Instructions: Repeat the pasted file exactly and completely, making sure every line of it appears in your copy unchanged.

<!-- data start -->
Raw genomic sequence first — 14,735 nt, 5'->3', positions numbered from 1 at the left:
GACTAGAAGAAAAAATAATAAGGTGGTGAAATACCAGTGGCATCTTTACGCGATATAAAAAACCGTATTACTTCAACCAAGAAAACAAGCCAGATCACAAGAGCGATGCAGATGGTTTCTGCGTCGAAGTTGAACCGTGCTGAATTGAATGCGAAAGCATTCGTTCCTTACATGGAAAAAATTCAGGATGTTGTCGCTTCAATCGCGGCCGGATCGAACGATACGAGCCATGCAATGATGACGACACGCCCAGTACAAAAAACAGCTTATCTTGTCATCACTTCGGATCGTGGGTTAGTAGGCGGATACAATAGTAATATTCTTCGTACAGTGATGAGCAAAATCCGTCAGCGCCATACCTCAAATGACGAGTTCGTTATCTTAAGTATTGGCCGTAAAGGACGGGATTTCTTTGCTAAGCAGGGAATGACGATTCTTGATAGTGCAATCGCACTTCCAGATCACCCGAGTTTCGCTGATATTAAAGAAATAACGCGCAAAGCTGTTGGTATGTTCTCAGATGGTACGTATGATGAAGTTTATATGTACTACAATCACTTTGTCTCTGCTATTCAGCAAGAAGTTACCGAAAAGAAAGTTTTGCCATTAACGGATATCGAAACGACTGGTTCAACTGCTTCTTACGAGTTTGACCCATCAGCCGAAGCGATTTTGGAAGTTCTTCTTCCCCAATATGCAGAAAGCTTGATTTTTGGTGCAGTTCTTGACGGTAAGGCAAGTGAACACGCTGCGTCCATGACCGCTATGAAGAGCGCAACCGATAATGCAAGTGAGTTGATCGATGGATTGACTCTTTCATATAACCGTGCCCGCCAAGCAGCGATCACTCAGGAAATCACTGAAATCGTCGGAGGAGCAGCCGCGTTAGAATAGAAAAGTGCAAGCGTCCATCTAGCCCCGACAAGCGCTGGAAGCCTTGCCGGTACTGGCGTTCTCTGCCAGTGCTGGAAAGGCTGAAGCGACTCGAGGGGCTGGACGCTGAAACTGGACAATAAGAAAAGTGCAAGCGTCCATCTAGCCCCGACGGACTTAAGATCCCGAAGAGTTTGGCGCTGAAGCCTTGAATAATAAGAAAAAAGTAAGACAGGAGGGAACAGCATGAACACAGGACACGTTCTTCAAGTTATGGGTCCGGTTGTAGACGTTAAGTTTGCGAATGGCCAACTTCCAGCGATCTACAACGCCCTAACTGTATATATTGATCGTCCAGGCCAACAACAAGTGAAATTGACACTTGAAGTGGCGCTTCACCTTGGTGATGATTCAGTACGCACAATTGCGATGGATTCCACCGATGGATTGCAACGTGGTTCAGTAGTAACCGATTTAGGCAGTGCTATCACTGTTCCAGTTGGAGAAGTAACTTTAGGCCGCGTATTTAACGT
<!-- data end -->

Raw genomic sequence first — 14,735 nt, 5'->3', positions numbered from 1 at the left:
GACTAGAAGAAAAAATAATAAGGTGGTGAAATACCAGTGGCATCTTTACGCGATATAAAAAACCGTATTACTTCAACCAAGAAAACAAGCCAGATCACAAGAGCGATGCAGATGGTTTCTGCGTCGAAGTTGAACCGTGCTGAATTGAATGCGAAAGCATTCGTTCCTTACATGGAAAAAATTCAGGATGTTGTCGCTTCAATCGCGGCCGGATCGAACGATACGAGCCATGCAATGATGACGACACGCCCAGTACAAAAAACAGCTTATCTTGTCATCACTTCGGATCGTGGGTTAGTAGGCGGATACAATAGTAATATTCTTCGTACAGTGATGAGCAAAATCCGTCAGCGCCATACCTCAAATGACGAGTTCGTTATCTTAAGTATTGGCCGTAAAGGACGGGATTTCTTTGCTAAGCAGGGAATGACGATTCTTGATAGTGCAATCGCACTTCCAGATCACCCGAGTTTCGCTGATATTAAAGAAATAACGCGCAAAGCTGTTGGTATGTTCTCAGATGGTACGTATGATGAAGTTTATATGTACTACAATCACTTTGTCTCTGCTATTCAGCAAGAAGTTACCGAAAAGAAAGTTTTGCCATTAACGGATATCGAAACGACTGGTTCAACTGCTTCTTACGAGTTTGACCCATCAGCCGAAGCGATTTTGGAAGTTCTTCTTCCCCAATATGCAGAAAGCTTGATTTTTGGTGCAGTTCTTGACGGTAAGGCAAGTGAACACGCTGCGTCCATGACCGCTATGAAGAGCGCAACCGATAATGCAAGTGAGTTGATCGATGGATTGACTCTTTCATATAACCGTGCCCGCCAAGCAGCGATCACTCAGGAAATCACTGAAATCGTCGGAGGAGCAGCCGCGTTAGAATAGAAAAGTGCAAGCGTCCATCTAGCCCCGACAAGCGCTGGAAGCCTTGCCGGTACTGGCGTTCTCTGCCAGTGCTGGAAAGGCTGAAGCGACTCGAGGGGCTGGACGCTGAAACTGGACAATAAGAAAAGTGCAAGCGTCCATCTAGCCCCGACGGACTTAAGATCCCGAAGAGTTTGGCGCTGAAGCCTTGAATAATAAGAAAAAAGTAAGACAGGAGGGAACAGCATGAACACAGGACACGTTCTTCAAGTTATGGGTCCGGTTGTAGACGTTAAGTTTGCGAATGGCCAACTTCCAGCGATCTACAACGCCCTAACTGTATATATTGATCGTCCAGGCCAACAACAAGTGAAATTGACACTTGAAGTGGCGCTTCACCTTGGTGATGATTCAGTACGCACAATTGCGATGGATTCCACCGATGGATTGCAACGTGGTTCAGTAGTAACCGATTTAGGCAGTGCTATCACTGTTCCAGTTGGAGAAGTAACTTTAGGCCGCGTATTTAACGT